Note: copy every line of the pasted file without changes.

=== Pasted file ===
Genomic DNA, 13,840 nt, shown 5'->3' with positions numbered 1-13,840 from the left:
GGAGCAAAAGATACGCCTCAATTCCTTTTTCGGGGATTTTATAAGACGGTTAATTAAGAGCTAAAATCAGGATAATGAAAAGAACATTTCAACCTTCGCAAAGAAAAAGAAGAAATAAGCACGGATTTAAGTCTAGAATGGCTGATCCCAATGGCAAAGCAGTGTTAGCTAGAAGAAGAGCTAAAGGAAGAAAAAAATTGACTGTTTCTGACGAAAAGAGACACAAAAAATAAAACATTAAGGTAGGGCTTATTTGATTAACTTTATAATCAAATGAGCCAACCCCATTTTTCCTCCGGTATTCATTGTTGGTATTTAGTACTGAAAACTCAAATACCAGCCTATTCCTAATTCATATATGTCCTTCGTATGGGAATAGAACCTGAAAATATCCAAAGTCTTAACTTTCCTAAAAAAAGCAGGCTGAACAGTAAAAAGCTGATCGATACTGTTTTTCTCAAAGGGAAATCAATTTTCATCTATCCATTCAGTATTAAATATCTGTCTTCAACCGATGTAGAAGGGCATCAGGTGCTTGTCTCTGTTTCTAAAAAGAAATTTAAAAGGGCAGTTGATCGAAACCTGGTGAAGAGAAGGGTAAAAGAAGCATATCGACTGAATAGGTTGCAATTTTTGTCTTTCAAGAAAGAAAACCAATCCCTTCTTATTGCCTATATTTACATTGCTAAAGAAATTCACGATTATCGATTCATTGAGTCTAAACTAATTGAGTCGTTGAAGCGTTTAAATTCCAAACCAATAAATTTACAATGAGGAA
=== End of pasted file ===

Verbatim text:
Genomic DNA, 13,840 nt, shown 5'->3' with positions numbered 1-13,840 from the left:
GGAGCAAAAGATACGCCTCAATTCCTTTTTCGGGGATTTTATAAGACGGTTAATTAAGAGCTAAAATCAGGATAATGAAAAGAACATTTCAACCTTCGCAAAGAAAAAGAAGAAATAAGCACGGATTTAAGTCTAGAATGGCTGATCCCAATGGCAAAGCAGTGTTAGCTAGAAGAAGAGCTAAAGGAAGAAAAAAATTGACTGTTTCTGACGAAAAGAGACACAAAAAATAAAACATTAAGGTAGGGCTTATTTGATTAACTTTATAATCAAATGAGCCAACCCCATTTTTCCTCCGGTATTCATTGTTGGTATTTAGTACTGAAAACTCAAATACCAGCCTATTCCTAATTCATATATGTCCTTCGTATGGGAATAGAACCTGAAAATATCCAAAGTCTTAACTTTCCTAAAAAAAGCAGGCTGAACAGTAAAAAGCTGATCGATACTGTTTTTCTCAAAGGGAAATCAATTTTCATCTATCCATTCAGTATTAAATATCTGTCTTCAACCGATGTAGAAGGGCATCAGGTGCTTGTCTCTGTTTCTAAAAAGAAATTTAAAAGGGCAGTTGATCGAAACCTGGTGAAGAGAAGGGTAAAAGAAGCATATCGACTGAATAGGTTGCAATTTTTGTCTTTCAAGAAAGAAAACCAATCCCTTCTTATTGCCTATATTTACATTGCTAAAGAAATTCACGATTATCGATTCATTGAGTCTAAACTAATTGAGTCGTTGAAGCGTTTAAATTCCAAACCAATAAATTTACAATGAGGAA